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NJ Firefighters Get WTC Beams For 9/11 Memorial

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Friday was a day the firefighters from Tinton Halls, New Jersey won’t forget. They finally got to touch two beams from the World Trade Center, given to them for a memorial at their firehouse. (Credit: CBS 2)

Friday was a day the firefighters from Tinton Halls, New Jersey won’t forget. They finally got to touch two beams from the World Trade Center, given to them for a memorial at their firehouse. (Credit: CBS 2)

Christine Sloan thumbnail Christine Sloan
Emmy-award winning journalist Christine Sloan joined CBS 2 News in...
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NEW YORK (CBS 2) — Hanger 17 at John F. Kennedy Airport holds everything that remains from the World Trade Center.

Towns from around the country and the world request pieces of the towers, as a way to make sure they never forget that fateful day, reports CBS 2’s Christine Sloan.

CBS 2’s Christine Sloan went along with a New Jersey fire department that’s been waiting for its piece of history.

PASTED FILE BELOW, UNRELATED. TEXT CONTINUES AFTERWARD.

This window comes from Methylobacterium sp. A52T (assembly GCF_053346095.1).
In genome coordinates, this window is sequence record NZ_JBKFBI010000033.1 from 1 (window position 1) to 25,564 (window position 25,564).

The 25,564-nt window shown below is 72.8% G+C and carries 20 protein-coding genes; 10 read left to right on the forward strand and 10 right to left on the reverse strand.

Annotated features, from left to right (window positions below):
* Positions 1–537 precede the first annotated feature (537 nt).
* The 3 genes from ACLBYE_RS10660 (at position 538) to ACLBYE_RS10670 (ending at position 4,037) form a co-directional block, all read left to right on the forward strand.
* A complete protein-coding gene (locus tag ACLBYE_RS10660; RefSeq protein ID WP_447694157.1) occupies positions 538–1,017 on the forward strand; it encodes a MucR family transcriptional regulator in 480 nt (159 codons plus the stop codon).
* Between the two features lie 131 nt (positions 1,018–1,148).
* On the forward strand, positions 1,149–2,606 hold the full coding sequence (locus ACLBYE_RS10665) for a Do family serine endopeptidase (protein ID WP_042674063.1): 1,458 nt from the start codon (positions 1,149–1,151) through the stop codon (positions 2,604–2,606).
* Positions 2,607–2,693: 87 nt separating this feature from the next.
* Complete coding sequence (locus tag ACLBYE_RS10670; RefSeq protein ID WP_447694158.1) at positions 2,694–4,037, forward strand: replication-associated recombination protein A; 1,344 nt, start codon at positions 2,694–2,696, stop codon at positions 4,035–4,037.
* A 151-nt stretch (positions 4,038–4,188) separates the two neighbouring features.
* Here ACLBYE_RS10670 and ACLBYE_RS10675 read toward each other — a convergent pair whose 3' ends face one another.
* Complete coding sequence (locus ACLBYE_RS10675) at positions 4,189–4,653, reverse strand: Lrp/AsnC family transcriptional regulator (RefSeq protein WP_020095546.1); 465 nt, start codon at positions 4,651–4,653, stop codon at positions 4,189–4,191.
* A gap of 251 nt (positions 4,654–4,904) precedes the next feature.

Friday was a day the firefighters from Tinton Halls, New Jersey won’t forget. They finally got to touch two beams from the World Trade Center, given to them for a memorial at their firehouse.

They’d been waiting for the moment for two years.

“Preserve it at least in our area, in Monmouth County, so people won’t forget what has happened and what could happen at any given time,” Tinton Falls Fire Department Captain Dave Ciani said.

The beams, draped with the American flag at John F. Kennedy Airport and weighing 2,400 tons each, will replace the firehouse’s wooden memorial.

For Charles Bell, it’s particularly emotional – his wife survived the attacks on September 11.

“She was in Tower One, and she got out,” he said.

The beams were picked up at Hanger 17, where all of the remaining pieces of the World Trade Center are stored. Firefighters had a chance to get a glimpse of what’s inside the building.

“It’s just breathtaking. You just walk through there and you can just feel it,” firefighter Aaron Lay said. “I think all the pieces speak to you, and you really get a sense of what happened that day, and how our country felt.”

“There’s one section in there that we get to walk by, where they have vehicles like the ones we ride in, and they were dragged underground or crushed by things,” Tinton Falls Fire Chaplain Brendan Tobin said. “There were people in there. They were our brothers and sisters”

That’s why, the firefighters said, the pieces are so sacred: they symbolize the ultimate sacrifice made by those who lost their lives. Now, they’ll be party of their firehouse memorial.

The beams will be stored in containers in Tinton Falls until they start building the memorial in the spring. The goal is to have it completed by Sept. 11, 2011.

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